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Concert Review: Backstreet Boys – Mohegan Sun Arena, Uncasville, CT, June 15, 2010

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In 1993, when The Backstreet Boys came together as a group in Orlando, Florida, no one could have predicted the scope of their success. Typically, teen pop acts come and go leaving nothing behind but a moldy hit or two and a sprinkling of die-hard fans scattered around the globe. The fact that seventeen years after their inception, The Backstreet Boys are still packing them in says something for their fortitude, the loyalty of their fans and, oh, yeah, their talent.

My daughter has been a fan of the group since the time “The Boys” (as their long-time followers call them) began getting airplay and having entire issues of Tiger Beat and 16 Magazine devoted to them. I followed along at first because I wanted to make my daughter happy, but then something strange happened. I began enjoying those songs with their delicious hooks and well crafted melodies. The group members possessed personality and charm that others of their ilk seemed to lack. It stands to reason that in order to appeal to a wide range of the populace and increase your selling power, you must be likable, and not just to the kids. The Backstreet Boys learned this early on.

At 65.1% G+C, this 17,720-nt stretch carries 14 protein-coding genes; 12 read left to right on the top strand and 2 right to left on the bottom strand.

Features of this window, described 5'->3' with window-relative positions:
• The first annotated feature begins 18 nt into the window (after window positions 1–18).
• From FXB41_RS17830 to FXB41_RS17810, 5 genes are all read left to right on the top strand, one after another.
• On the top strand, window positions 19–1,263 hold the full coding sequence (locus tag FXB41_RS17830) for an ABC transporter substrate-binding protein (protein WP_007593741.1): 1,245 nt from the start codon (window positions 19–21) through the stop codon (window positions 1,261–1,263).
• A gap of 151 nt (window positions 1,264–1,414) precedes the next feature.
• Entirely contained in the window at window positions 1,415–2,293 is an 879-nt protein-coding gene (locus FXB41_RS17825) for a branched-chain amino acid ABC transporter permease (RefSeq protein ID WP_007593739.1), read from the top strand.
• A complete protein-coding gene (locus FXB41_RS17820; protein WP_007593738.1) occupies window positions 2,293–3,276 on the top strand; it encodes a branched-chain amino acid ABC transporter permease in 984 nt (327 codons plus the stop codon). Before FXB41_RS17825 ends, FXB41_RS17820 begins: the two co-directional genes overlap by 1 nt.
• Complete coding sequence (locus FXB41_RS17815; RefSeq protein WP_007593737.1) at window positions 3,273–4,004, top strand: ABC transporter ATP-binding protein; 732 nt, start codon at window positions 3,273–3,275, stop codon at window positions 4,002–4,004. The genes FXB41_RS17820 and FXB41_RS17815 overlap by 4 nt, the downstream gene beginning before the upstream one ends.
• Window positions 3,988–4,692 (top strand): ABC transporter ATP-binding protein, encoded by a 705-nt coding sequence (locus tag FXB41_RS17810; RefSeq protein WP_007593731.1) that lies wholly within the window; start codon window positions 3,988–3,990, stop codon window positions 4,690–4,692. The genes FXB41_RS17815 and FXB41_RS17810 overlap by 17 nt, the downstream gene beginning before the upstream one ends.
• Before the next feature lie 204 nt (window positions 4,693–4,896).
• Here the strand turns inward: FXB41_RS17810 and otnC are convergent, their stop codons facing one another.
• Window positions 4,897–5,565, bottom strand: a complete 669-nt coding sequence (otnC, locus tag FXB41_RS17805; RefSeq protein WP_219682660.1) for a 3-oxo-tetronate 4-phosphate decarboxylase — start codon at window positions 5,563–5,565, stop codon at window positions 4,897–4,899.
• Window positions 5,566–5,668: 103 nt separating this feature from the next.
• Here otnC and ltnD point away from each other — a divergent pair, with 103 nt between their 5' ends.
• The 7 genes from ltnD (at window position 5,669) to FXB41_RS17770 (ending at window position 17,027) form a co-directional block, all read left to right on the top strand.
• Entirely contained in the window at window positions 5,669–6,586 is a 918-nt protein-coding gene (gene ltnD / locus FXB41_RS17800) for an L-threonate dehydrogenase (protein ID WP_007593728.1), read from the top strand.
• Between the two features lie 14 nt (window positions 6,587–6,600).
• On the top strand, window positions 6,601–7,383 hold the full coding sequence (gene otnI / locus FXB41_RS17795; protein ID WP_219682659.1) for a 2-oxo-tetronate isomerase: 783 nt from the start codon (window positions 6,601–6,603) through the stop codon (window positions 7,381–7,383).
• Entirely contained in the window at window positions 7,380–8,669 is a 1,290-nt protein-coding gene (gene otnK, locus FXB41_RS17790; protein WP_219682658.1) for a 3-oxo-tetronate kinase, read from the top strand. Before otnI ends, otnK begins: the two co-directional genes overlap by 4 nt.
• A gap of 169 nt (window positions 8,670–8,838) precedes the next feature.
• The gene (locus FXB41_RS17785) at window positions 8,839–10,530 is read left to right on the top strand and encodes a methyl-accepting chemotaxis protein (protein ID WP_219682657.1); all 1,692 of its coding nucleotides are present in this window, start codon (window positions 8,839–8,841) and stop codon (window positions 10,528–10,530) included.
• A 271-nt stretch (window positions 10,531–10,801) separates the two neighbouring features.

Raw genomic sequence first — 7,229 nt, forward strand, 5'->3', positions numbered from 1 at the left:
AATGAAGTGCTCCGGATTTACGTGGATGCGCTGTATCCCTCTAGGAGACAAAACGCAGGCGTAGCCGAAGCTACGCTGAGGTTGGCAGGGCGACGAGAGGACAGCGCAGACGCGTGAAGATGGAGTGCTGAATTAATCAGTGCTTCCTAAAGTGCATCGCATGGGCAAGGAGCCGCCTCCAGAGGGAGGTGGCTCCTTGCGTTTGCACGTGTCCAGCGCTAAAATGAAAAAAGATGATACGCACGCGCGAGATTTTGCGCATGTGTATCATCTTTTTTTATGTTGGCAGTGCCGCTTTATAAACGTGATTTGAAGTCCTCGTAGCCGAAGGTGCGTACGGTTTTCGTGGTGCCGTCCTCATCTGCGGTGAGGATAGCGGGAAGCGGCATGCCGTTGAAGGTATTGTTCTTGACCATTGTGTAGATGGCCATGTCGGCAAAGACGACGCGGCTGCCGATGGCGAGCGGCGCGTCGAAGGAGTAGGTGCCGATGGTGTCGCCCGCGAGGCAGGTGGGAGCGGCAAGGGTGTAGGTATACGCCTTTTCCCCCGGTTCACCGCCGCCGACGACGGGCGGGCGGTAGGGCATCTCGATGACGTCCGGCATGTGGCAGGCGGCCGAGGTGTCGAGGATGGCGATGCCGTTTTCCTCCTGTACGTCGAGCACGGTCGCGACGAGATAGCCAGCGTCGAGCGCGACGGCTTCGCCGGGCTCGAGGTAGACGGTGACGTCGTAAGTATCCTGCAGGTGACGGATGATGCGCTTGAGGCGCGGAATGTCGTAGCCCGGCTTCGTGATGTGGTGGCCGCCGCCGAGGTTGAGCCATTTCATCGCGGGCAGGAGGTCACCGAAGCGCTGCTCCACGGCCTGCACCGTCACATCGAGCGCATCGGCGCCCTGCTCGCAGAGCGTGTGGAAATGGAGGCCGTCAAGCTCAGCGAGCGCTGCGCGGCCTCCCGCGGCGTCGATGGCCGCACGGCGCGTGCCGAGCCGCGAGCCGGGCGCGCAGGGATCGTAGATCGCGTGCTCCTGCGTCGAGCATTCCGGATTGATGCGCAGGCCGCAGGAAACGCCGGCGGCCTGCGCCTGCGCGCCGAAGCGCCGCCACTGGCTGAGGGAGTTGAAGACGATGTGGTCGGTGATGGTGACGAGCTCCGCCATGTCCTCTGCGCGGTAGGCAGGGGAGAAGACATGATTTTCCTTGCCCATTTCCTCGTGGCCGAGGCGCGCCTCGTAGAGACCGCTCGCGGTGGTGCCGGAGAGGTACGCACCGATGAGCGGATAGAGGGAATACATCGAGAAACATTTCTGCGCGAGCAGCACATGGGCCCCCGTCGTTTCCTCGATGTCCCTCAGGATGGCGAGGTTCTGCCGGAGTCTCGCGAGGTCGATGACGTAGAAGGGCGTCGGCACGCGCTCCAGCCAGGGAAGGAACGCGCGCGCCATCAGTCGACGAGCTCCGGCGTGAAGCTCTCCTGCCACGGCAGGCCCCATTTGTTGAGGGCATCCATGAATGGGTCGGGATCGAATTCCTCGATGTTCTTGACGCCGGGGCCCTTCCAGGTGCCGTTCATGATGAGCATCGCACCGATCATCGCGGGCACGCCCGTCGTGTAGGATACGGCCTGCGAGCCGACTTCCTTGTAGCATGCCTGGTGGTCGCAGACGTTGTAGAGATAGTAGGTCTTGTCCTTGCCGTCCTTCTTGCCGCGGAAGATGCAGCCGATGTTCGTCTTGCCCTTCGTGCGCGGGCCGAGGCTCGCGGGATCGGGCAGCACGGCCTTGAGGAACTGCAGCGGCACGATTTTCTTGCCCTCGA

The Backstreet Boys at Mohegan SunI’ve witnessed the band during various phases of their long career: from teetering on the brink of fame to full blown Backstreet-mania, when Times Square had to be shut down for their appearance on MTV’s Total Request Live. For awhile they were the hottest pop band going. But time has a way of controlling the ebb and flow of fame. Eventually their U.S. record sales flagged (although in Europe their recordings still do well). A.J. Mclean went through rehab for drug and alcohol abuse, Kevin Richardson, the band's eldest member, left to spend more time with his family. But now McLean, Howie Dorough, Nick Carter, and Brian Littrell are on the road with their “This Is Us” tour and it’s almost like the golden days are upon them again.

Their show is a mix of material both new and old and is as much a production as it can be in these economically challenged times. Yes, the requisite dry ice is present, along with four female dancers, who take over the show when the group is off for another costume change. A screen at the rear of the stage is the entrance point for the guys, who burst through their own images to dance and leap down the stairs on either side of a massive platform.

But in lieu of a band there is a lone DJ whose keyboard and drumming skills provide the back up “The Boys” need to give their all. The DJ is an extraordinary performer in his own right and adds a modern touch to what, in lesser hands, could have ended up a nostalgia show. It’s too bad neither he or the dancers are ever introduced to the audience.